Published February 2018
Acetic acid is a moderate-volume commodity chemical, with global annual production of approximately 20 million metric tons that is forecasted to show a moderate increase over the next few years. Acetic acid is used in production of vinyl acetate, terephthalic acid, acetic anhydride, ethyl acetate, and butyl acetate, as well as in various small-volume applications including production of metal acetates, cellulose acetate, vinegar, and medicine.
Methanol carbonylation dominates the current era of acetic acid production, specifically the low-water carbonylation technologies using homogeneous catalysis as developed by BP and Celanese. Celanese is the main producer in the Americas, and BP in Europe. In Asia, Celanese technology is used in China and Singapore, and BP’s process is used in Korea, Malaysia, and Taiwan.
Commercial carbonylation of methanol has followed a path of homogeneous catalyst development over the years, from the BASF “high-pressure” process based on an iodide-promoted cobalt catalyst, to the Monsanto “low-pressure” improvement using a homogeneous methyl iodide–promoted rhodium catalyst, to the improved “low-water” versions of Celanese and BP that decreased the cost of downstream separations. To further simplify separations and catalyst operations, Chiyoda developed a process using a heterogeneous, supported form of the catalyst. Chiyoda also demonstrated a commercial version of the supported rhodium catalyst system, named the CT-ACETICA™ process, which is the subject of this review. The CT-ACETICA™ process is now available for licensing by KBR and Chiyoda.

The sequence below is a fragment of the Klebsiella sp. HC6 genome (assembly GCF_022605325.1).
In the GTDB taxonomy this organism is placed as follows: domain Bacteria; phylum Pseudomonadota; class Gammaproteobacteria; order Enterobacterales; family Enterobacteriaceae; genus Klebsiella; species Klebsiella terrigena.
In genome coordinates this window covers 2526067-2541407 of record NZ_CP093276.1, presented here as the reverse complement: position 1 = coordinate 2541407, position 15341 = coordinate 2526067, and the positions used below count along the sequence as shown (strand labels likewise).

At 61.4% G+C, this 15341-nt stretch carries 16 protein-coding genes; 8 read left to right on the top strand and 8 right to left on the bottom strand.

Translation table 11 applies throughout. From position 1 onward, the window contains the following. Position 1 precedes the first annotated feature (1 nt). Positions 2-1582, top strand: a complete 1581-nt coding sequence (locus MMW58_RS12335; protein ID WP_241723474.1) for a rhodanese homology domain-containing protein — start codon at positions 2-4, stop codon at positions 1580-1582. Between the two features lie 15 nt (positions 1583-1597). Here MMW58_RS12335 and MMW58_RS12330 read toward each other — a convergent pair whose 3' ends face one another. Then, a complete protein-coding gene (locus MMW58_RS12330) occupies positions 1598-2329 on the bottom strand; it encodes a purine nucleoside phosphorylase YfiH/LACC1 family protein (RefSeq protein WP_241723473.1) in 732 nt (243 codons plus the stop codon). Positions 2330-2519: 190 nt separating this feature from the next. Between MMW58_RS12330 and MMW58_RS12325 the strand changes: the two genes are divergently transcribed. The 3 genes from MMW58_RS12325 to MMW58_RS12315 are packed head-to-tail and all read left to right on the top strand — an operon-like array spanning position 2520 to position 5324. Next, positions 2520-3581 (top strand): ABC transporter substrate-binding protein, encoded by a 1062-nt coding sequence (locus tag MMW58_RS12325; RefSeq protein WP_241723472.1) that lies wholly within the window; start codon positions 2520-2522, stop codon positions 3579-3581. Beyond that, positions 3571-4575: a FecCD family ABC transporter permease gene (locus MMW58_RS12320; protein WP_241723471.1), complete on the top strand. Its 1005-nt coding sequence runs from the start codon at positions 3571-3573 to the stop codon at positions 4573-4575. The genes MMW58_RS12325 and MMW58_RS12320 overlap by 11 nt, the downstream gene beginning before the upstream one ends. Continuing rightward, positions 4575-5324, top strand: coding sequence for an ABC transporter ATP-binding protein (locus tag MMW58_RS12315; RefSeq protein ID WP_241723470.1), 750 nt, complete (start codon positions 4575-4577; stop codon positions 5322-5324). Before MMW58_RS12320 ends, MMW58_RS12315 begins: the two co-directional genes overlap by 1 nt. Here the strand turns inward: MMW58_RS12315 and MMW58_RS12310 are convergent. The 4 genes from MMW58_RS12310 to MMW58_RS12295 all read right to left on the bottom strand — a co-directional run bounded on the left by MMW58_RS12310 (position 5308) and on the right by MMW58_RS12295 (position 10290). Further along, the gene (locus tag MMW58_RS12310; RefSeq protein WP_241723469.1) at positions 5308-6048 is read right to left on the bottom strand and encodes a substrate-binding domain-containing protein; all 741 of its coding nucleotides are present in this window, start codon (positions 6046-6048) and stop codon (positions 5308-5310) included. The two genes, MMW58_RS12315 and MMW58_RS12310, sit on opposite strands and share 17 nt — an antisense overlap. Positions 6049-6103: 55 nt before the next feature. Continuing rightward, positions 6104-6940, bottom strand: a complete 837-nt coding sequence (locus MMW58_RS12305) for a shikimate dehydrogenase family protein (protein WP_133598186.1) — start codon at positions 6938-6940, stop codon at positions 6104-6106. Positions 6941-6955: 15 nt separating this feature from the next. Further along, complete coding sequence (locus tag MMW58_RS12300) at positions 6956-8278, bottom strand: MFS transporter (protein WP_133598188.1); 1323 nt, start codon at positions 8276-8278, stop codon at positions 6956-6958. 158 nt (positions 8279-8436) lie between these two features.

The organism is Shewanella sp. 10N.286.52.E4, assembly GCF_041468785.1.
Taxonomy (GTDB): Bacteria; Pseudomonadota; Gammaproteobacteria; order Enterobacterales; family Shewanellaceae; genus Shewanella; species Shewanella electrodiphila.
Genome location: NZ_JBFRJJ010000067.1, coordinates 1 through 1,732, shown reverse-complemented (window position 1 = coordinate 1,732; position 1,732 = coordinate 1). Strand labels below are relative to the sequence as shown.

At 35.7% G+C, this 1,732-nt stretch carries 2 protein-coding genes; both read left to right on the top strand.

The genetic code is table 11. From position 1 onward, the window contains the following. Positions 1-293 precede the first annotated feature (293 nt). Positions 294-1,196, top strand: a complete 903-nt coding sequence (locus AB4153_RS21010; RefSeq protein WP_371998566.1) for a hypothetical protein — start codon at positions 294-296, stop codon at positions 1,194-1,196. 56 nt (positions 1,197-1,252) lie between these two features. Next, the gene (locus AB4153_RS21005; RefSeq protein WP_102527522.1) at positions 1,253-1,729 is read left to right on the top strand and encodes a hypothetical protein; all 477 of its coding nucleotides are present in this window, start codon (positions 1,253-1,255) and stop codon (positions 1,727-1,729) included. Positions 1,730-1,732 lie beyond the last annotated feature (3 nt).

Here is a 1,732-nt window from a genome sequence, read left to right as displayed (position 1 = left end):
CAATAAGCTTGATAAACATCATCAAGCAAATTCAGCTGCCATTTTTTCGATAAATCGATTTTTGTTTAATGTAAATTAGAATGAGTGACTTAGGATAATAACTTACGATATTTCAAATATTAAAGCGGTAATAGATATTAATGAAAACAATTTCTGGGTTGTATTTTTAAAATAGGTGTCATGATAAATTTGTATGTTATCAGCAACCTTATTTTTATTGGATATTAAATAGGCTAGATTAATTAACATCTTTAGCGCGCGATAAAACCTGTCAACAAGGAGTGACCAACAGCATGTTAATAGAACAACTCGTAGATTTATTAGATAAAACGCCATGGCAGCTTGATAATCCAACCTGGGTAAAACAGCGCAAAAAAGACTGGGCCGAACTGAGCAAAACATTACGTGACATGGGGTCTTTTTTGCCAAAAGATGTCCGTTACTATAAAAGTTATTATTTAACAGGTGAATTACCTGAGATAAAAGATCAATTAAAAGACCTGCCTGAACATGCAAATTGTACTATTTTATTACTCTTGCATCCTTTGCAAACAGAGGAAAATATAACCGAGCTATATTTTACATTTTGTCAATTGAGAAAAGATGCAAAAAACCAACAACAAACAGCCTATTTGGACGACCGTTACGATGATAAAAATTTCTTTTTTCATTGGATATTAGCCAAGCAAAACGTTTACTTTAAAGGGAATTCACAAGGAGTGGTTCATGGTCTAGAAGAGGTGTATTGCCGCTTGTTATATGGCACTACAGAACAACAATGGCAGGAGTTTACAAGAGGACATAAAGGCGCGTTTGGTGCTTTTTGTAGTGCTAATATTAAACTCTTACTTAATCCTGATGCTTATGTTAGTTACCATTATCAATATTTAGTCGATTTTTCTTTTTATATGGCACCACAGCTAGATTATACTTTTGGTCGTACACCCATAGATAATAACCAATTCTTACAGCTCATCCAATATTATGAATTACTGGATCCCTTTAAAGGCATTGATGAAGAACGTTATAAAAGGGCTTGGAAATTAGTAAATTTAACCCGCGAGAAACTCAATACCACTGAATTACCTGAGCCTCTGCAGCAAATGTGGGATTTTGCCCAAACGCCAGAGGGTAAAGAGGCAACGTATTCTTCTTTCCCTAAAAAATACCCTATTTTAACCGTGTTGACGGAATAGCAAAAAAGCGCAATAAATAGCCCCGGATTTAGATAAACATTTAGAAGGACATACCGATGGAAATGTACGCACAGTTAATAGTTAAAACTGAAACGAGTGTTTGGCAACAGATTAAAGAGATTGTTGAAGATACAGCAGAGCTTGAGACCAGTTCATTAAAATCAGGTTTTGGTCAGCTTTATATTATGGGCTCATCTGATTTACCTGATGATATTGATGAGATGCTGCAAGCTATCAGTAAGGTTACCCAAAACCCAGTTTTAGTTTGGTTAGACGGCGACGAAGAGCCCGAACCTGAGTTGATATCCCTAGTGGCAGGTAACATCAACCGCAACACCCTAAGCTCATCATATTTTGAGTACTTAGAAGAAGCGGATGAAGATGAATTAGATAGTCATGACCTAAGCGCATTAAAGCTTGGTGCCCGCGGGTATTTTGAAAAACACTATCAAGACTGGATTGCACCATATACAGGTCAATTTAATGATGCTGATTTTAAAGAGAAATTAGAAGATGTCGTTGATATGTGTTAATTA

This review evaluates the methanol carbonylation technology patented by Chiyoda, the industry status, and the design basis and economics for the CT-ACETICA™ process at world scale. An interactive module is included, the iPEP Navigator CT-ACETICA™ tool, that provides a snapshot of economics for the process and allows the user to select the units and global region of interest.
While the process presented herein represents the IHS Markit Chemical Process Economic Program (PEP) independent interpretation of Chiyoda’s literature and may not reflect in whole or in part the actual plant configuration, we do believe it to be sufficiently representative of the plant conceptual process design to enable economic evaluation.